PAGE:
On Christmas Day, Arron Hough did not show up for his job as a dancer in the musical Grease onboard the Royal Caribbean’s Harmony of the Seas cruise ship. After crew members reviewed security video to search for clues, they reportedly discovered footage of the 20-year-old U.K. citizen walking onto the ship’s fifth deck at 4 a.m. that day — but not footage of him walking back out.
On Thursday, the U.S. Coast Guard called off the search for Hough, making him the fifth crew member or passenger to disappear, and presumably fall overboard, on a cruise line in the past two months.
The cruise industry says that such incidents are rare and caused by poor passenger behavior. But advocates say that the industry is not doing enough to make ships safer – including implementing warning systems that would tell the crew if someone falls off a ship.
Four other people also disappeared from cruise ships since November, and are presumed dead. They are:
- A 27-year-old crew member from the U.K. went overboard on the Royal Caribbean’s Adventure of the Seas on Nov. 22.
- A 69-year-old woman from Holland went missing while the MSC Preziosa docked in Fort De France, Martinique, on Dec. 8.
- Thomas McElhaney, a 26-year-old from Maryland, went overboard on the Carnival Victory as it was returning to Miami on Dec. 14.
- Luke Renner, a 22-year-old man with autism from Maryland, is believed to have gone overboard on the Carnival Fantasy near Mexico on Dec. 16. Mexican authorities searched the ship the next day, but Renner was never found.
While five incidents in a little over a month seems significant, on average more than 21 people have fallen off a cruise ship or ferry each year since 2010 — and fewer than one in five have been rescued alive, according to Ross Klein, a researcher from Memorial University in Canada, who has studied cruises for 25 years.
Klein says that number is troubling because it has not gone down, despite advances in technology that detects whether people have fallen overboard.
Since cruise ships can be as much as 16 stories tall, people who fall overboard are often killed when they make impact with the water, Klein says. However, even those who survive are often not found to be missing until hours later.
“You’re lucky if you survive the fall, but you’re even luckier if you get rescued,” Klein says.
Klein says that part of the problem is that few cruise lines have installed man-overboard systems, which can detect falling people and have been available for at least a decade. These systems typically consists of a network of optical and thermal sensors that can alert the crew members when someone has gone overboard.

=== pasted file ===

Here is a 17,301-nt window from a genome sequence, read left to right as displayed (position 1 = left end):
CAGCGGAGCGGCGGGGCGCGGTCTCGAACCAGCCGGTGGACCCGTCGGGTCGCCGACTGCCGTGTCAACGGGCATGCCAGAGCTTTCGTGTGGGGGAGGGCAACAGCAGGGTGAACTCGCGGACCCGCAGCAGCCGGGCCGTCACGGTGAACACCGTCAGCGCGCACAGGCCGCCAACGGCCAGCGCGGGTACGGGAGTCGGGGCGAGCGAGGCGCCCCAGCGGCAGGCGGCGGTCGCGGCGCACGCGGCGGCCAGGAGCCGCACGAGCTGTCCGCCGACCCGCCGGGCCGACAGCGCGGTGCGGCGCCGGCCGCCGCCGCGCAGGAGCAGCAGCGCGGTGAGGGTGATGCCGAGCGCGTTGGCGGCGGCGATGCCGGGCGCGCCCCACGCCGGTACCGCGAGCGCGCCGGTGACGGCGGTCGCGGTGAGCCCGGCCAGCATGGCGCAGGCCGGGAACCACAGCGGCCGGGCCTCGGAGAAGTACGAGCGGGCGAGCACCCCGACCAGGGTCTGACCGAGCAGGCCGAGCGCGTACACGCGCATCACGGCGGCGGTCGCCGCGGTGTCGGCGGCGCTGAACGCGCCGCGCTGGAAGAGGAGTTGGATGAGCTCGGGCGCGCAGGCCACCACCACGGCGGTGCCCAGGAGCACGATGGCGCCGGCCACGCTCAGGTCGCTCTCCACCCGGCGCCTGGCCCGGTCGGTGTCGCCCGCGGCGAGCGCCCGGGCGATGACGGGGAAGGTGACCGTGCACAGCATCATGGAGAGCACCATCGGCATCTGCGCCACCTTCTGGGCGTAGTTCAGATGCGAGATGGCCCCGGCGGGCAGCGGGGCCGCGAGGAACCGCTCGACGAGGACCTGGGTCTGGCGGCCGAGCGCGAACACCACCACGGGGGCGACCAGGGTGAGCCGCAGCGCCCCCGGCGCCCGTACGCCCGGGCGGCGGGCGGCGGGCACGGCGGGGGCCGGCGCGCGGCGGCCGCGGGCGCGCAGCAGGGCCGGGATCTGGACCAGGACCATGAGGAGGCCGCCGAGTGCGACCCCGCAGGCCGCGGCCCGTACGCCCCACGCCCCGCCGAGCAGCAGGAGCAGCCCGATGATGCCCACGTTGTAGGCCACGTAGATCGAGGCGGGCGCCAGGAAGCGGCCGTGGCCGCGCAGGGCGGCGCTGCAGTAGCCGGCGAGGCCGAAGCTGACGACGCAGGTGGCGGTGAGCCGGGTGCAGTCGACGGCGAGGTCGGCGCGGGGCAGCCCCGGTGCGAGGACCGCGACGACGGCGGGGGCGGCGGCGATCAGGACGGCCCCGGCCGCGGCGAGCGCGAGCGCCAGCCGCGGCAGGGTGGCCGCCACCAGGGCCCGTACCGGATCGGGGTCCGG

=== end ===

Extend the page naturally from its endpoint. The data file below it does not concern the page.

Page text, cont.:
Cruise Lines International Association, a cruise trade organization, says that cruises are a particularly safe form of travel. About 26.7 million passengers took cruises in 2017, the organization notes. The association argues that cruises do all they can to protect passengers, but “reckless” passenger behavior can lead to people falling overboard.
“The cause of man overboard incidents from cruise ships has been determined to be the unfortunate result of intentional or reckless acts,” a spokesperson for the association wrote in a statement to TIME. “However, cruise lines continue to invest in the review and testing of Man Over Board detection systems, as well as training for crew.”
The cruise lines also implement other safety precautions, such as minimum rail heights, CCTV and structural barriers, the statement said.
Earlier this month, Carnival also downplayed the usefulness of the systems in a statement to Quartz. “Historically these systems have been unreliable, generating a significant number of false alarms,” the statement said. “The technology has been gradually improving and we continue to actively test it on our vessels.”
Royal Caribbean also addressed the man overboard systems in a 2016 press statement, which noted, “While [Royal Caribbean] desires a better way to identify a person going overboard, to date, no man-overboard detection system has shown to perform reliably enough for wide-scale deployment.
Royal Caribbean International and Carnival did not return a request for further comment.
However, some lawyers and cruise safety advocates accuse the big cruise lines of understating the effectiveness of alert systems in order to avoid paying to implement them.
Maritime lawyer Jim Walker, who has represented numerous cruise passengers and crew members and runs the cruise watchdog blog Cruise Law News, notes that the companies that manufacture the technology and cruise lines that have implemented it have claimed that some systems are as much as 97% effective.
Walker says cruise lines don’t have much to gain by implementing safety measures; cruises are not included on the U.S. Death on the High Seas Act, which means it is difficult for families to collect damages after a death.
“The legal consequence of losing a passenger on a ship is inconsequential to the cruise industry,” Walker says.
He adds that it would put cruise lines at a legal disadvantage if they admit that the systems are effective.
“Any cruise line that acknowledges the need for man-overboard systems on their ships acknowledges that they have a problem,” Walker says.
Klein also takes issue with the cruise lines’ claims that passengers are responsible for their bad behavior, noting that several lawsuits have alleged that passengers are being over-served alcohol.
“They encourage drinking and provide easy access to alcohol,” Klein says of the cruises. “I think that contributes to the problem.”
Klein says that while many cruise passengers choose to believe that cruises are completely safe, they should be aware of their surroundings.
“Tourists should take the same precautions they take on land, and recognize that there are dangers on cruise ships you don’t see on land.”
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